Simply put, the spin lock is primarily used in the kernel to prevent concurrent access to critical sections in multiple processors, preventing the competition from kernel preemption. In addition, the spin lock does not allow task sleep (the task that holds the spin lock causes a self-deadlock-because sleep can cause the kernel task that holds the lock to be re-dispatched, and then reapply for the lock it has held), it can be used in the context of the interrupt.
Deadlock: Suppose you have one or more kernel tasks and one or more resources, each of which is waiting for one of the resources, but all of the resources are already occupied. This occurs when all kernel tasks are waiting for each other, but they never release the resources already in place, so no kernel task can get the resources needed to continue running, which means the deadlock has occurred. Self-death is to say that they have a certain resources, and then apply for their own resources, it is obviously impossible to obtain the resources, therefore, self-binding hands and feet.

Signal Volume
The semaphore in Linux is a sleep lock. If there is a task trying to get a semaphore that has been held, the semaphore pushes it into the waiting queue and then lets it sleep. The processor then gets free to execute other code. When the semaphore-holding process releases the semaphore, a task in the waiting queue will be awakened, thereby obtaining the semaphore.
The sleep characteristics of the semaphore, which makes the semaphore suitable for long-time hold of the lock, can only be used in the context of the process, because the interrupt context is not scheduled, and when the code holds the semaphore, it can no longer hold the spin lock.

The basic use of semaphores is:
Static Declare_mutex (Mr_sem);//declaring mutually exclusive semaphores
if (down_interruptible (&mr_sem))
Sleep can be interrupted when the signal comes, the task of sleep is awakened
Critical section
Up (&mr_sem);

Signal volume and Spin lock difference
Although it sounds that the use of the two conditions is complex, in practice, the signal volume and spin lock is not easy to confuse. Note the following principles:
If the code needs to sleep-this is often the case when synchronizing with user space-the use of semaphores is the only option. Because it is not limited by sleep, the use of semaphores is generally simpler. If you need to choose between spin locks and semaphores, it depends on the length of time the lock is held. Ideally, all locks should be held as short as possible, but if the lock is held for a longer period of time, the use of the semaphore is a better choice. In addition, the semaphore differs from the spin lock, which does not turn off kernel preemption, so the code holding the semaphore can be preempted. This means that the semaphore does not negatively affect the scheduling response time.

Spin lock to signal volume

Lock-in method for demand recommendation

Low overhead lock priority using spin lock
Short-term lock priority with spin lock
Long-term lock priority use of semaphores
Lock using spin lock in interrupt context
Holding a lock is a need to sleep, dispatch the use of the semaphore


Critical area (Critical section)

An easy way to ensure that only one thread can access the data at a time. Only one thread is allowed to access the shared resource at any time. If more than one thread attempts to access the critical section at the same time, all other threads that attempt to access this critical section after one thread has entered will be suspended and continue until the thread entering the critical section leaves. When the critical section is released, other threads can continue to preempt, and in this way achieve the purpose of atomic manipulation of shared resources.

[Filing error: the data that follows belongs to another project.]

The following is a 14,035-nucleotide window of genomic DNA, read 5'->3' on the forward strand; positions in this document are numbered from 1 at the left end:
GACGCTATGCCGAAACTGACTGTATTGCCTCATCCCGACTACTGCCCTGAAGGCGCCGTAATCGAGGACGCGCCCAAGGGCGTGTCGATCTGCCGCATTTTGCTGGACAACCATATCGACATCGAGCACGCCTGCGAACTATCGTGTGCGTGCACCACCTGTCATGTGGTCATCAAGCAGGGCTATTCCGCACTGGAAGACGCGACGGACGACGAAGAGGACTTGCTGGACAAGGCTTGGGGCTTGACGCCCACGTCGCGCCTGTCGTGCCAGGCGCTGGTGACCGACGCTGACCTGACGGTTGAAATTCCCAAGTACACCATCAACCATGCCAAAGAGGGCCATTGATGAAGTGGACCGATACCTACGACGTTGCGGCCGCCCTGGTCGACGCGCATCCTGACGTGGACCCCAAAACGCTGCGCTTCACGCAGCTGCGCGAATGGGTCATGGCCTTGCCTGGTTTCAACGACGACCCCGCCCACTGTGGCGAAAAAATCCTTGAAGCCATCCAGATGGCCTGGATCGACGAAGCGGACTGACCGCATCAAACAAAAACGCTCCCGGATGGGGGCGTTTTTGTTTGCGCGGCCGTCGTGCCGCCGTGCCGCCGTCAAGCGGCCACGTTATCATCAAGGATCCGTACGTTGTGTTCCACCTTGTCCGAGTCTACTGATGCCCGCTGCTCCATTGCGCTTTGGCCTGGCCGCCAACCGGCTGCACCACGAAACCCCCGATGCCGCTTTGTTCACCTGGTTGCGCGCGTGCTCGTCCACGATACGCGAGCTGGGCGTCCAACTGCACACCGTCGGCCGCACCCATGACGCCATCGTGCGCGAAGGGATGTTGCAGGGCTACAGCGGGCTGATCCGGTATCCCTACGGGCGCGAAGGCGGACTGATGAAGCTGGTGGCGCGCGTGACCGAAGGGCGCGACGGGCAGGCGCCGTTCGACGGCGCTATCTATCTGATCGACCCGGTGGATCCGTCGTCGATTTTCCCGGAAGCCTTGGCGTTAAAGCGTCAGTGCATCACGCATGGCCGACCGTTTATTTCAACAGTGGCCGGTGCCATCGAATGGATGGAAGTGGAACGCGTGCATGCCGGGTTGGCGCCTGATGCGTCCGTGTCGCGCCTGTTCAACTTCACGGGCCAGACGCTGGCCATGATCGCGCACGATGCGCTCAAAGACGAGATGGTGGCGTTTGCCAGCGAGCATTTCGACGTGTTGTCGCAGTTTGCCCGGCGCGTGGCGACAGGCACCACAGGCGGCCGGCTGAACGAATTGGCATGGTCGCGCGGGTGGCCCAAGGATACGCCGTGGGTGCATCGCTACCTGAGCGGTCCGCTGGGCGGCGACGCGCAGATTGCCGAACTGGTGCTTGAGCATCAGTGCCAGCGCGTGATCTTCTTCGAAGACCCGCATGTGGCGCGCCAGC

When using a critical section, it is generally not allowed to run too long, as long as the thread entering the critical section has not left, all other threads attempting to enter this critical section will be suspended to enter the waiting state, and will be affected to some extent. The running performance of the program. In particular, it is important not to include operations that wait for user input or some other external intervention into the critical section. If you enter a critical section and you have not released it, it will also cause other threads to wait for a long time. Although critical section synchronization is fast, it can only be used to synchronize threads within this process and not to synchronize threads in multiple processes.

Mutex (mutex)

Mutex (mutex) is a very versatile kernel object. The ability to guarantee mutually exclusive access to the same shared resource by multiple threads. Similar to the critical section, only the line friend with the mutex has permission to access the resource, because there is only one mutex object, so it is determined that the shared resource will not be accessed by multiple threads at the same time in any case. The thread that currently occupies the resource should hand over the owning mutex after the task has been processed so that other threads can access the resource after it is acquired. Unlike several other kernel objects, mutexes have special code in the operating system and are managed by the operating system, and the operating system even allows it to perform unconventional operations that other kernel objects cannot. The mutex is similar to the critical section, and only the line friend with the mutex has permission to access the resource, because there is only one mutex object, so it is determined that the shared resource will not be accessed by multiple threads at the same time in any case. The thread that currently occupies the resource should hand over the owning mutex after the task has been processed so that other threads can access the resource after it is acquired. The mutex is more complex than the critical section. Because using mutexes not only enables the secure sharing of resources in different threads of the same application, but also enables secure sharing of resources between threads of different applications.